Research Article: Treating wheat seeds with neonicotinoid insecticides does not harm the rhizosphere microbial community

Date Published: December 3, 2018

Publisher: Public Library of Science

Author(s): Yaofa Li, Jingjie An, Zhihong Dang, Haiying Lv, Wenliang Pan, Zhanlin Gao, Yulin Gao.


Wheat aphids damage wheat plants directly by feeding on them and indirectly by transmitting plant pathogenic viruses, both of which result in low yield and plant death. Due to their high root absorption and systemic characteristics, neonicotinoid insecticidal seed treatments are increasingly applied to control wheat aphids throughout the growing season in China. Ecological concerns are raised in some research, because neonicotinoids can persist and accumulate in soils. They are prone to leach into waterways, and are found in crop nectars and pollens, where they may be harmful to pollinators. Less information is available about the effect of neonicotinoid seed treatments on soil microorganisms. Here, we posed the hypothesis that neonicotinoids are not harmful to soil microbial communities. We tested our hypothesis by evaluating the effects of two neonicotinoids, imidacloprid and clothianidin, on soil microbiomes using high-throughput sequencing during three points in the wheat growth season. Except for the imidacloprid-treated soil in the seedling stage, the community richness and diversity were not affected according to Chao1, ACE and the Shannon indices, and species distribution histogram at the phylum level. However, Beta diversity indices showed that the species richness of the bacterial and fungal community was suppressed by neonicotinoids in seedling stage (high neonicotinoids concentrations), whereas by the reviving period, the changes reverted into stimulation of the soil microorganisms (low neonicotinoids concentrations). Overall, the general microbiome recovered at the end of the wheat planting season. Generally, wheat seed dressing with neonicotinoid insecticides control aphids during the entire growth period, and have no lasting adverse effects on the soil microbiome. This study provides an understanding of the influence of neonicotinoids on crop land ecology at the level of soil microbe communities.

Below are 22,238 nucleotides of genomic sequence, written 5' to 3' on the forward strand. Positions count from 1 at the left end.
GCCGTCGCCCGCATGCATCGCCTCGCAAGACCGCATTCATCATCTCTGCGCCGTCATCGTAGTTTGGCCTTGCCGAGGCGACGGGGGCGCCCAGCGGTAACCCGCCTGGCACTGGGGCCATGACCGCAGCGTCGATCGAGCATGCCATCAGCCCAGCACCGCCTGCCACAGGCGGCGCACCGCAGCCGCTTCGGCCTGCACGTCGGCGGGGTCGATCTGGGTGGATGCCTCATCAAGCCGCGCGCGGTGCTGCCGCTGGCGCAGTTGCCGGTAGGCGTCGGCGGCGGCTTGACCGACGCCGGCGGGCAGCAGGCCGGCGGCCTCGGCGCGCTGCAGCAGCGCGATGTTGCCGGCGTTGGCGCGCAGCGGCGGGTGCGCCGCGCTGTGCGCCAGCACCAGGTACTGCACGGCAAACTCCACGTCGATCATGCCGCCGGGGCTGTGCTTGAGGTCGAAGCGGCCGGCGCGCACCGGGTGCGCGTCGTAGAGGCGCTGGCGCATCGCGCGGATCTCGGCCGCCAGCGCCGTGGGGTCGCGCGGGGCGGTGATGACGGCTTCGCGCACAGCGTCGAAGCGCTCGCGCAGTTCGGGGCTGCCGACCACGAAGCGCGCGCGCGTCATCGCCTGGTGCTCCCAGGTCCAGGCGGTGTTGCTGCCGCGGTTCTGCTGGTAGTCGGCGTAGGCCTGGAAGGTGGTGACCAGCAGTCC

Partial Text

Wheat is the third-largest food crop in China, particularly in the northern area, covering 24.3 million ha [1,2]. Wheat aphids, Sitobion avenae (Fabricius), Rhopalosiphum padi (Linnaeus), Schizaphis graminum (Rondani) and Acyrthosiphon dirhodum (Walker) reduce crop production annually [3]. The most dominant species is S. avenae, a migratory aphid, which attacks wheat from the Yangzi to the Yellow River region [4,5]. Wheat aphids directly damage crops by sap ingestion, desiccation of leaves and ears, and reduced germination potential. They inflect indirect crop damage by transmitting plant pathogenic viruses, particularly the wheat yellow dwarf virus (WYDV), which further reduces yield [5,6].

With the increased use of neonicotinoids for agricultural pest control worldwide, concerns about the influence of these insecticides on agroecosystems are arising. Some issues have been investigated, particularly the direct and indirect neonicotinoid-caused mortality of non-target organisms, persistence and accumulation of the insecticides in soils, and effects on ecosystem services. The general picture indicates the neonicotionoids do not influence these issues [25, 38–41]. although impacts may occur above ground [25–27]. The data reported in this paper support our hypothesis that neonicotinoids are not harmful to soil microbial communities. Several points are germane. One, our hierarchical cluster analysis shows the insecticides did not influence the bacterial or fungal microbiomes over the growing season. Two, the relative abundances of dominant bacterial and fungal phyla were not significantly influenced by the insecticide treatments. Three, the matrix box plots similarly indicate the absence of substantial insecticidal influence. Four, the neonicotinoids did not influence populations of microbial biocontrol services. Taken together with the supplementary data, these points support our view that neonicotinoids do not influence soil microbiome populations.




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